As Laura Mulvey notes in her BFI monograph on the film, Citizen Kane takes place between the spoken word (“Rosebud!”) and the real thing (Rosebud) – transcending representation to reach the essence, like the mind retreating from the physical world in sleep. Kane moves from patent unreality (the studio-art-department world of its opening sequence) to hyperreality (the distorted and disorienting close-ups on Kane’s lips, his hand, the globe) and the sudden break-in of documentary “reality” (the life-flashing-before-our-eyes “News on the March” trailer) to actual – film – reality (the screening room of the newsreel studio), only to conclude with a reversal of its opening montage in the somber, funereal conclusion. The film crawls back into the womb/tomb it came from, Rosebud the sled going from snowy Colorado to Floridian hellfire – from the cold storage of memory to the consumptive fires of time and forgetting. The smokestacks in the end spewing the remains of Kane’s beloved ride suggest the simultaneous disintegration of that other vehicle, the body, and the mind’s processing, again, of our dayworld waste into its essence – soul – Charles Foster Kane now literally part of the underworld he arose from.
If Xanadu is this underworld-unconscious, similarly stocked with the detritus of a day/life (Kane’s notorious statue collection more than just an assortment of fetishes to the man who could not control their real-world counterparts but that world distilled to its iconic, archetypal essences à la Hillman, the two-by-two hoarding of animals within its walls as much a statement on the duality in Kane’s character – Mercury the planet having one hemisphere of eternal heat to complement its other of eternal cold – as any ark-like comparison of him to God) and Kane the embodiment of this subterranean stratum, then delving into either one turns into a heroic quest as maddening as Hercules’ and as futile as Orpheus’.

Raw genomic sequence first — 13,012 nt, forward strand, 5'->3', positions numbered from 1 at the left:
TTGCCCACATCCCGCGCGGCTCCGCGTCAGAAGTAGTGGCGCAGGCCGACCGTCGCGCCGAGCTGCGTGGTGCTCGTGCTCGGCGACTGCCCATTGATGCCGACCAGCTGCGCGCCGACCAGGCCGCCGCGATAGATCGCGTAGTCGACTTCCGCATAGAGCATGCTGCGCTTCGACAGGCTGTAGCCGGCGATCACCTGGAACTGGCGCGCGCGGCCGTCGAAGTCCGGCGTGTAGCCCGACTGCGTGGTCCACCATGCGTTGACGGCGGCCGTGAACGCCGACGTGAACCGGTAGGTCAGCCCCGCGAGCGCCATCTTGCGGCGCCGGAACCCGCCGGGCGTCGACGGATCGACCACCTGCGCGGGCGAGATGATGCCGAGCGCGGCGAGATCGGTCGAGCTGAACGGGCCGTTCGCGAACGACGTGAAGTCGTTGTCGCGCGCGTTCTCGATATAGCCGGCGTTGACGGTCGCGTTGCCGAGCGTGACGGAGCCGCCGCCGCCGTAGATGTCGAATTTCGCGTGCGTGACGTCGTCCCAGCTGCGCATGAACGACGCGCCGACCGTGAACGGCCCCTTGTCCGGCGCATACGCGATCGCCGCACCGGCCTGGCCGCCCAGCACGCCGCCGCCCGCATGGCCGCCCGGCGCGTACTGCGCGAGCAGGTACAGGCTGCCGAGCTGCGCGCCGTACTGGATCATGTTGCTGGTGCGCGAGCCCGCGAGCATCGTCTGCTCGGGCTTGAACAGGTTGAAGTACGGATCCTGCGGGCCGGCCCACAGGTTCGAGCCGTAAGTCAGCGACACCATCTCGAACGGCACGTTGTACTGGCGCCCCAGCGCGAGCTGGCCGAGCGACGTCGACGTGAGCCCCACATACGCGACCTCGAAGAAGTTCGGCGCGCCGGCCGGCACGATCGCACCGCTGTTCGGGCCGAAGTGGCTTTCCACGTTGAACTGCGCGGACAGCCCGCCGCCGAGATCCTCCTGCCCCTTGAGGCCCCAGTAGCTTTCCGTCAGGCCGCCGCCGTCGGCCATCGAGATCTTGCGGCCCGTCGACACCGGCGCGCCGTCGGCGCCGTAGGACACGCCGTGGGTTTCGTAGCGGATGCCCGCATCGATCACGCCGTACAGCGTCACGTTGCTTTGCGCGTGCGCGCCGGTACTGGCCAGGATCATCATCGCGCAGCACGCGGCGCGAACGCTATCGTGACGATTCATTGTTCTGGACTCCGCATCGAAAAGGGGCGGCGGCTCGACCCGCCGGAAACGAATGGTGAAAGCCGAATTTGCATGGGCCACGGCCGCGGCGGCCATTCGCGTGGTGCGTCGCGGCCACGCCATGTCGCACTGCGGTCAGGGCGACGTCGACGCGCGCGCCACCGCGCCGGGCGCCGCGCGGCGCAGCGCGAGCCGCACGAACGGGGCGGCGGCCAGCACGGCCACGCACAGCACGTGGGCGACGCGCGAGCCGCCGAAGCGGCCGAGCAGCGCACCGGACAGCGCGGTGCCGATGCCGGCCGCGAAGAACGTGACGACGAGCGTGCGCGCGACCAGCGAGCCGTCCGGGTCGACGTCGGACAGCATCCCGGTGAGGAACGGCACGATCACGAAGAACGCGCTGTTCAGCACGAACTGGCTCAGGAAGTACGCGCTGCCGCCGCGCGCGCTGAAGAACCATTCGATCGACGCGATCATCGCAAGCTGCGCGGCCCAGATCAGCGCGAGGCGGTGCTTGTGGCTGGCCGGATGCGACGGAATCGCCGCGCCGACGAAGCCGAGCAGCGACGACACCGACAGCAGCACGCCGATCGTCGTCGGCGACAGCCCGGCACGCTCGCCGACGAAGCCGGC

The film’s many visual and thematic references to 1933’s King Kong come steeped in suggestion. The explorers’ quest for the Great Ape is akin to Thompson’s trek toward Xanadu, a ringer for Kong’s Skull Mountain hideaway (many of Kane’s production sketches and matte paintings done by Kong’s art director, Mario Larrinaga), the strange, animated birds winging through the master shot of Kane’s beachside picnic Kong’s pterodactyls. Both films’ atmosphere of prehistoricity and decay locate them in the same dark, chthonic realm of Hillman’s Underworld and suggest their lords as the similarly godlike, and Gothic, last of their species. In order to facilitate this investigation, then, into the self – an inquiry into a former Inquirer – Thompson takes over as our Mercury-Hermes “conductor” into the unreal realm. The way into this world is, of course, through death, his journey reflecting the need to go down, as into the grave, to find the truth of Kane’s life.